Three weeks ago, all I wanted to do was get to taper. My workouts were long and intense. I was tired all the time, attempting to live on the proper combination of coffee, naps and steel-cut oatmeal with protein powder. I would have questioned my entire 2012 if only I could keep my eyes open long enough. Please Jesus, my coach has to be giving me a taper week soon.
Taper began last week. Enter an entire week where only one day is there a double workout and that was my Sunday long brick. My daily training was down to an hour. I started to sleep better and feel fresher.
This is my last taper week before the 70.3 (Half Ironman) Pain in the Alleganies at Allegany State Park. And this is when I start to go crazy. I know, I know, insert joke here about how it’s difficult to tell when I’m going crazy because I already am. But in reality, I’m more off-center than crazy, at least until taper week. And taper week brings all kinds of challenges to my mind and body — mostly due to increased anxiety, a gradual increase of energy level with a sharp decrease in exercise. Add to that the fact that I can’t get the Liz Phair song “Favorite” out of my head (a catchy yet inappropriate tune, which, come to think of it, pretty much defines Liz Phair’s style) and I’m bouncing off the walls. (Figuratively, because I’m trying to rest and save my energy which historically does not go well for me.)
So I’ve created the following list of ways my family and friends can help me cope with taper week. If you view my taper with a sense of detached amusement, you might find it entertaining:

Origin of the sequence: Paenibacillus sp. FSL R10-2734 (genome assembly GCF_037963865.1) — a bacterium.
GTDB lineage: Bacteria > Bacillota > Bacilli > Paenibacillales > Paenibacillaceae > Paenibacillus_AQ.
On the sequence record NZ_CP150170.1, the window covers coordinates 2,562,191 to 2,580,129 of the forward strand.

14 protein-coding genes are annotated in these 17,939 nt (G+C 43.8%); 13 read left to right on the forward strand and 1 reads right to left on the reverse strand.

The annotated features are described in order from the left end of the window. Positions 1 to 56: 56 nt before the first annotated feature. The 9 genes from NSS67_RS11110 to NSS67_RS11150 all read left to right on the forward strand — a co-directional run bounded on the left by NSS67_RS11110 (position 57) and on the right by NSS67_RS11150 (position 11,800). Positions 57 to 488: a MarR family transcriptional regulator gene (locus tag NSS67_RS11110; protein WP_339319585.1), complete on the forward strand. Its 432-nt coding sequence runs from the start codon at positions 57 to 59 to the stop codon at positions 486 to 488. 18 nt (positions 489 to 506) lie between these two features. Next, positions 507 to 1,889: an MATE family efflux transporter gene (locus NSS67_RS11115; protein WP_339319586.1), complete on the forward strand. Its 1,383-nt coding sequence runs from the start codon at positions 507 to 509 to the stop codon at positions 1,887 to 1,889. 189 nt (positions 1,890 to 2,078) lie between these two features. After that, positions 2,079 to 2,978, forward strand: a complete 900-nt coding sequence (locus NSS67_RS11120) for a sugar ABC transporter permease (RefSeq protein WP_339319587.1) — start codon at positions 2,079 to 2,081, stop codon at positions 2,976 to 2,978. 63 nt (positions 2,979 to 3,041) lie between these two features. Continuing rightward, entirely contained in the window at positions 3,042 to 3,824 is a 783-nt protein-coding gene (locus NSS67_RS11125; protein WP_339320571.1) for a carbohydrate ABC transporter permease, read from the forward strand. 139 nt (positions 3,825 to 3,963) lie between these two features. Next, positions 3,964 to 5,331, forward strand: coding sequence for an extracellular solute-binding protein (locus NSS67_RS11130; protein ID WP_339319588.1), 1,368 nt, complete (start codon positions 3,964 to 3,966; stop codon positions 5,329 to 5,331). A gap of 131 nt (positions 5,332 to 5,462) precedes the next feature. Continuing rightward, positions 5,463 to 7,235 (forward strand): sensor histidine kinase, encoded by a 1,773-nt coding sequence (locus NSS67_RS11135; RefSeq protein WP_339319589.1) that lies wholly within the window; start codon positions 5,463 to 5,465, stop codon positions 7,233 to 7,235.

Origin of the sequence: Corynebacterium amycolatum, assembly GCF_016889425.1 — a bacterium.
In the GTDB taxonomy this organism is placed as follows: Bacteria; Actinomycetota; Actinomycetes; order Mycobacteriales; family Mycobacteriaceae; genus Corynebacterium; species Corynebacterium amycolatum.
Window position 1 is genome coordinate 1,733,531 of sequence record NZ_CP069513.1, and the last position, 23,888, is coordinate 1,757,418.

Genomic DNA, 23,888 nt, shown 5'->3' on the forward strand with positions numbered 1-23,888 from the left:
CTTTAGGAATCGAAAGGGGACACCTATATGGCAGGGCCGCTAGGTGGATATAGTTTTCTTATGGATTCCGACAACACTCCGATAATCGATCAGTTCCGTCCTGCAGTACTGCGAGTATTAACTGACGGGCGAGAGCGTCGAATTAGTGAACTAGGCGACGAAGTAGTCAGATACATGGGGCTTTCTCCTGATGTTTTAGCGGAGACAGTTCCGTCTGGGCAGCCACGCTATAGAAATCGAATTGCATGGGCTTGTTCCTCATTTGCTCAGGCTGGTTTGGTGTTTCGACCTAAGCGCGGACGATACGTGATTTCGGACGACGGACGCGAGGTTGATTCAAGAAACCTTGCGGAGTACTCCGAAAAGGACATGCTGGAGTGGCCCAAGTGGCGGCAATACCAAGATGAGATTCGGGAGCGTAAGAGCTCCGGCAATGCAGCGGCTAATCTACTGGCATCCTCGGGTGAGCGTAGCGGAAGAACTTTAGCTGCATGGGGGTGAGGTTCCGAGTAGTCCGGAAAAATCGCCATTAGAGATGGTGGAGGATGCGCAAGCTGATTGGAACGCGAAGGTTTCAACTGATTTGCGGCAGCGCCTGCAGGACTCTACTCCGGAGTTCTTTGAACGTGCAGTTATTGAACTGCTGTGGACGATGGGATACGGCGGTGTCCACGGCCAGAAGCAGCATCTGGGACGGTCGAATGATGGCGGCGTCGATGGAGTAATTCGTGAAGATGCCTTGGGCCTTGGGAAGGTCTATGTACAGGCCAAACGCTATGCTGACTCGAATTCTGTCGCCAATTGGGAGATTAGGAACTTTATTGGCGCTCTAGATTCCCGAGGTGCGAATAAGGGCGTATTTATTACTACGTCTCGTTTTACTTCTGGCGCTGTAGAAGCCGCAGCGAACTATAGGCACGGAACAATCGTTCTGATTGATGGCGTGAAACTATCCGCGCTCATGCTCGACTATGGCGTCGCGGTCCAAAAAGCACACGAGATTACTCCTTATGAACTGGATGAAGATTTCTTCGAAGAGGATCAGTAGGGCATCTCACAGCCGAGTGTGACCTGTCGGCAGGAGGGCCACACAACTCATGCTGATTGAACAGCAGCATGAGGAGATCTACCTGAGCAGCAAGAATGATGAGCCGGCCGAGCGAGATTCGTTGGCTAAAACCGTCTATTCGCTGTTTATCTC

1. Bribe me. I never said I couldn’t be bought. And, good news, I’m a pretty cheap date. Feel free to entice me with rewards for showing up at the starting line and doing my best to get to the finish. Examples include giant jars of Nutella, pancakes, Booberry cereal, Fourth Street Cookies or an assortment of Canadian candy. Bribes also do not have to be things but experiences, like letting me pick the movie at the local Regal Cinema or joining me for the great beer float experiment. (Note: This is not an exhaustive list.)
2. Tell me inside jokes. Odds are pretty high (98 percent) that if you’re my friend (or have spent more than five minutes with me), we have some sort of inside joke. My definition of an inside joke is pretty simple — anything which would require an explanation or scene setting. And it doesn’t have to be triathlon or endurance-sports related. “Remember the time …” is completely acceptable. Also acceptable are most forms of sarcasm, but please leave the biting kind until after the race when we are drinking adult beverages.
3. Understand I will talk about silly things. I will likely discuss the color of my pee and make jokes about Fig Newtons and Carbo Pro. I will worry about the weather forecast and come up with six different equipment possibilities before returning to my original plan. I will talk outloud to no one and suddenly decide I am Leslie Knope from Parks & Recreation or begin quoting The West Wing. Just go with it.
4. Counter with positives. This week, I will say, “I am terrified of not making the bike cutoff.” Don’t poo-poo me. At least not to my face. Tell me instead that I’m a strong cyclist. Be prepared for the cynical retort that you must not know many cyclists. But that’s just my fear talking. Remind me of the work I’ve put in. Remind me of past successes.
5. Urge me to do yoga and meditate. Seriously. Tell me to spend a little time with Thomas Merton in a quiet space. Sometimes I need a kick in the pants to take care of my soul. When in doubt, break out one my favorite Merton quotes: Others have their way. I have mine.